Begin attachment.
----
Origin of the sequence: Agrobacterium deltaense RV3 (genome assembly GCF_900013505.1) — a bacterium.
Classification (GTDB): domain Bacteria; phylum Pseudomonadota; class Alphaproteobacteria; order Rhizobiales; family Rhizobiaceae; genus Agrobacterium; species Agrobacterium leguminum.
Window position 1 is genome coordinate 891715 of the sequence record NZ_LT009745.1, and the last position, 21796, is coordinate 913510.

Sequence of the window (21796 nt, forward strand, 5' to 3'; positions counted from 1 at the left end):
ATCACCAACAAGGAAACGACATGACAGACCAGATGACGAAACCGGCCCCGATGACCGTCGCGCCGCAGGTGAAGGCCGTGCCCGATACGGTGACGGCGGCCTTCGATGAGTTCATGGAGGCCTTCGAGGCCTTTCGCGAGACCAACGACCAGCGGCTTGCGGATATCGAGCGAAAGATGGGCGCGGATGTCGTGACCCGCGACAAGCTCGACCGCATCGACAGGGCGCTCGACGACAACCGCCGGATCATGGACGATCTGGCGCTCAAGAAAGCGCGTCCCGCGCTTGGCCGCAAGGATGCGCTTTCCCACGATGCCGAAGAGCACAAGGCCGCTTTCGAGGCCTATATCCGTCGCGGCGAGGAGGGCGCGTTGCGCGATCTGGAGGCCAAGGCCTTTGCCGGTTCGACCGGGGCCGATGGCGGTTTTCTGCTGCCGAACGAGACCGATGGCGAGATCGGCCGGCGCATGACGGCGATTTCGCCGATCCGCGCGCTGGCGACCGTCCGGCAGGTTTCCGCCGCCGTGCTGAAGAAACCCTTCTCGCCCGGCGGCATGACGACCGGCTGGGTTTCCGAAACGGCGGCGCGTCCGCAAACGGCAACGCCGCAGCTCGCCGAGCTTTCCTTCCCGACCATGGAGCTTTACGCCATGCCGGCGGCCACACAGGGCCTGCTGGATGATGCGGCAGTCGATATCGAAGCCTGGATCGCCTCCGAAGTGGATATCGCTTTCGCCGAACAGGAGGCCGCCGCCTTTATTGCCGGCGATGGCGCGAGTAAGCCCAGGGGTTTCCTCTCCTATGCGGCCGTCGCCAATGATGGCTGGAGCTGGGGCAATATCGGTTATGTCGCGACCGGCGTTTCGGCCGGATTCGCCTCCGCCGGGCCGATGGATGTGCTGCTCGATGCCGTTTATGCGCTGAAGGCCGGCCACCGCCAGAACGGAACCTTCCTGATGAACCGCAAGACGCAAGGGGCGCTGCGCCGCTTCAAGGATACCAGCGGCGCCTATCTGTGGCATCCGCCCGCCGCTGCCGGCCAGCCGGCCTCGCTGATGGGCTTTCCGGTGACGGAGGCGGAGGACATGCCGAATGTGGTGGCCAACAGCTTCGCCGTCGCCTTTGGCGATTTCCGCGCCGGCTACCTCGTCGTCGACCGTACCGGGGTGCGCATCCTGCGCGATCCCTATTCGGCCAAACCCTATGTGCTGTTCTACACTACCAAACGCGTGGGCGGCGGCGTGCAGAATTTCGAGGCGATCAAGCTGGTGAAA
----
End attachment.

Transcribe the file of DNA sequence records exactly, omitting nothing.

Origin of the sequence: Agrobacterium deltaense RV3 (genome assembly GCF_900013505.1) — a bacterium.
Classification (GTDB): domain Bacteria; phylum Pseudomonadota; class Alphaproteobacteria; order Rhizobiales; family Rhizobiaceae; genus Agrobacterium; species Agrobacterium leguminum.
Window position 1 is genome coordinate 891715 of the sequence record NZ_LT009745.1, and the last position, 21796, is coordinate 913510.

Sequence of the window (21796 nt, forward strand, 5' to 3'; positions counted from 1 at the left end):
ATCACCAACAAGGAAACGACATGACAGACCAGATGACGAAACCGGCCCCGATGACCGTCGCGCCGCAGGTGAAGGCCGTGCCCGATACGGTGACGGCGGCCTTCGATGAGTTCATGGAGGCCTTCGAGGCCTTTCGCGAGACCAACGACCAGCGGCTTGCGGATATCGAGCGAAAGATGGGCGCGGATGTCGTGACCCGCGACAAGCTCGACCGCATCGACAGGGCGCTCGACGACAACCGCCGGATCATGGACGATCTGGCGCTCAAGAAAGCGCGTCCCGCGCTTGGCCGCAAGGATGCGCTTTCCCACGATGCCGAAGAGCACAAGGCCGCTTTCGAGGCCTATATCCGTCGCGGCGAGGAGGGCGCGTTGCGCGATCTGGAGGCCAAGGCCTTTGCCGGTTCGACCGGGGCCGATGGCGGTTTTCTGCTGCCGAACGAGACCGATGGCGAGATCGGCCGGCGCATGACGGCGATTTCGCCGATCCGCGCGCTGGCGACCGTCCGGCAGGTTTCCGCCGCCGTGCTGAAGAAACCCTTCTCGCCCGGCGGCATGACGACCGGCTGGGTTTCCGAAACGGCGGCGCGTCCGCAAACGGCAACGCCGCAGCTCGCCGAGCTTTCCTTCCCGACCATGGAGCTTTACGCCATGCCGGCGGCCACACAGGGCCTGCTGGATGATGCGGCAGTCGATATCGAAGCCTGGATCGCCTCCGAAGTGGATATCGCTTTCGCCGAACAGGAGGCCGCCGCCTTTATTGCCGGCGATGGCGCGAGTAAGCCCAGGGGTTTCCTCTCCTATGCGGCCGTCGCCAATGATGGCTGGAGCTGGGGCAATATCGGTTATGTCGCGACCGGCGTTTCGGCCGGATTCGCCTCCGCCGGGCCGATGGATGTGCTGCTCGATGCCGTTTATGCGCTGAAGGCCGGCCACCGCCAGAACGGAACCTTCCTGATGAACCGCAAGACGCAAGGGGCGCTGCGCCGCTTCAAGGATACCAGCGGCGCCTATCTGTGGCATCCGCCCGCCGCTGCCGGCCAGCCGGCCTCGCTGATGGGCTTTCCGGTGACGGAGGCGGAGGACATGCCGAATGTGGTGGCCAACAGCTTCGCCGTCGCCTTTGGCGATTTCCGCGCCGGCTACCTCGTCGTCGACCGTACCGGGGTGCGCATCCTGCGCGATCCCTATTCGGCCAAACCCTATGTGCTGTTCTACACTACCAAACGCGTGGGCGGCGGCGTGCAGAATTTCGAGGCGATCAAGCTGGTGAAA